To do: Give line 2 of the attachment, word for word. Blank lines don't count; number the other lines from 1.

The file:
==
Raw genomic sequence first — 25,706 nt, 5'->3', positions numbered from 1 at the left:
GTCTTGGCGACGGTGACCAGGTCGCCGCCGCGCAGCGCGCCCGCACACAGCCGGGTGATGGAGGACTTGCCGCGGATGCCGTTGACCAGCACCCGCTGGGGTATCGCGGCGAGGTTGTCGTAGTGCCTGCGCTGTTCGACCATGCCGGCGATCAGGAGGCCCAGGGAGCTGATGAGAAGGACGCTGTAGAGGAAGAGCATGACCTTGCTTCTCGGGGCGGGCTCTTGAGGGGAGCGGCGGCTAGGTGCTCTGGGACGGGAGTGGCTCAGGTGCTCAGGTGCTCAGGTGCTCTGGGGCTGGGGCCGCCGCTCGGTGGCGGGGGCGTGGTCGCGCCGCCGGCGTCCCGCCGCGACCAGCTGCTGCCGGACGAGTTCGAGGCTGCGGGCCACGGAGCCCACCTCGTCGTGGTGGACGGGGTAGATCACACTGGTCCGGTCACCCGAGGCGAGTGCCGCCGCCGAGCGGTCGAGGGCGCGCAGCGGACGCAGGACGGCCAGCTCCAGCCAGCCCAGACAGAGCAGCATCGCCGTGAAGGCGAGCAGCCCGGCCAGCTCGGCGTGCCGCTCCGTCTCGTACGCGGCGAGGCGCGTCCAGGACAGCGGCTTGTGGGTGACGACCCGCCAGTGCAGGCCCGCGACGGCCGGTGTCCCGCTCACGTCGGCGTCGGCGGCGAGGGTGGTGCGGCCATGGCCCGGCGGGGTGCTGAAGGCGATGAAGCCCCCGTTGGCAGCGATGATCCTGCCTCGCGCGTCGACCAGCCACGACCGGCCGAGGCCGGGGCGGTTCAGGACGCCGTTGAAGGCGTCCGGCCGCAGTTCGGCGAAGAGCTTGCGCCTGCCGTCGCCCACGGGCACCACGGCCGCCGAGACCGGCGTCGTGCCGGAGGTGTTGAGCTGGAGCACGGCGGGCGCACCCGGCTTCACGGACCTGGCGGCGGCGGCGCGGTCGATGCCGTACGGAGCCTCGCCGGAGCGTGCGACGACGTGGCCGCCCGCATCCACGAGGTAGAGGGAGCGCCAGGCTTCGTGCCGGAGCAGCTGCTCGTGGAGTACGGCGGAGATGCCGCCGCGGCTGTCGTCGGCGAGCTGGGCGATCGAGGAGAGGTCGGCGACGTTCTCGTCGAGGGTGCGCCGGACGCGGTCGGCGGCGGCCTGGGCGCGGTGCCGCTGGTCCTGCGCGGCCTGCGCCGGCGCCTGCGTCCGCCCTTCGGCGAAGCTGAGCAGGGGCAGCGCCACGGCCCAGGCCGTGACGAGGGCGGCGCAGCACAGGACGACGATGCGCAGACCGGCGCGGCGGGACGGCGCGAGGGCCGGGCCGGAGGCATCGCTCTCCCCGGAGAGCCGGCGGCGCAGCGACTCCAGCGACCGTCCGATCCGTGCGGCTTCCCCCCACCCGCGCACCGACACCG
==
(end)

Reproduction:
GTCTTGGCGACGGTGACCAGGTCGCCGCCGCGCAGCGCGCCCGCACACAGCCGGGTGATGGAGGACTTGCCGCGGATGCCGTTGACCAGCACCCGCTGGGGTATCGCGGCGAGGTTGTCGTAGTGCCTGCGCTGTTCGACCATGCCGGCGATCAGGAGGCCCAGGGAGCTGATGAGAAGGACGCTGTAGAGGAAGAGCATGACCTTGCTTCTCGGGGCGGGCTCTTGAGGGGAGCGGCGGCTAGGTGCTCTGGGACGGGAGTGGCTCAGGTGCTCAGGTGCTCAGGTGCTCTGGGGCTGGGGCCGCCGCTCGGTGGCGGGGGCGTGGTCGCGCCGCCGGCGTCCCGCCGCGACCAGCTGCTGCCGGACGAGTTCGAGGCTGCGGGCCACGGAGCCCACCTCGTCGTGGTGGACGGGGTAGATCACACTGGTCCGGTCACCCGAGGCGAGTGCCGCCGCCGAGCGGTCGAGGGCGCGCAGCGGACGCAGGACGGCCAGCTCCAGCCAGCCCAGACAGAGCAGCATCGCCGTGAAGGCGAGCAGCCCGGCCAGCTCGGCGTGCCGCTCCGTCTCGTACGCGGCGAGGCGCGTCCAGGACAGCGGCTTGTGGGTGACGACCCGCCAGTGCAGGCCCGCGACGGCCGGTGTCCCGCTCACGTCGGCGTCGGCGGCGAGGGTGGTGCGGCCATGGCCCGGCGGGGTGCTGAAGGCGATGAAGCCCCCGTTGGCAGCGATGATCCTGCCTCGCGCGTCGACCAGCCACGACCGGCCGAGGCCGGGGCGGTTCAGGACGCCGTTGAAGGCGTCCGGCCGCAGTTCGGCGAAGAGCTTGCGCCTGCCGTCGCCCACGGGCACCACGGCCGCCGAGACCGGCGTCGTGCCGGAGGTGTTGAGCTGGAGCACGGCGGGCGCACCCGGCTTCACGGACCTGGCGGCGGCGGCGCGGTCGATGCCGTACGGAGCCTCGCCGGAGCGTGCGACGACGTGGCCGCCCGCATCCACGAGGTAGAGGGAGCGCCAGGCTTCGTGCCGGAGCAGCTGCTCGTGGAGTACGGCGGAGATGCCGCCGCGGCTGTCGTCGGCGAGCTGGGCGATCGAGGAGAGGTCGGCGACGTTCTCGTCGAGGGTGCGCCGGACGCGGTCGGCGGCGGCCTGGGCGCGGTGCCGCTGGTCCTGCGCGGCCTGCGCCGGCGCCTGCGTCCGCCCTTCGGCGAAGCTGAGCAGGGGCAGCGCCACGGCCCAGGCCGTGACGAGGGCGGCGCAGCACAGGACGACGATGCGCAGACCGGCGCGGCGGGACGGCGCGAGGGCCGGGCCGGAGGCATCGCTCTCCCCGGAGAGCCGGCGGCGCAGCGACTCCAGCGACCGTCCGATCCGTGCGGCTTCCCCCCACCCGCGCACCGACACCG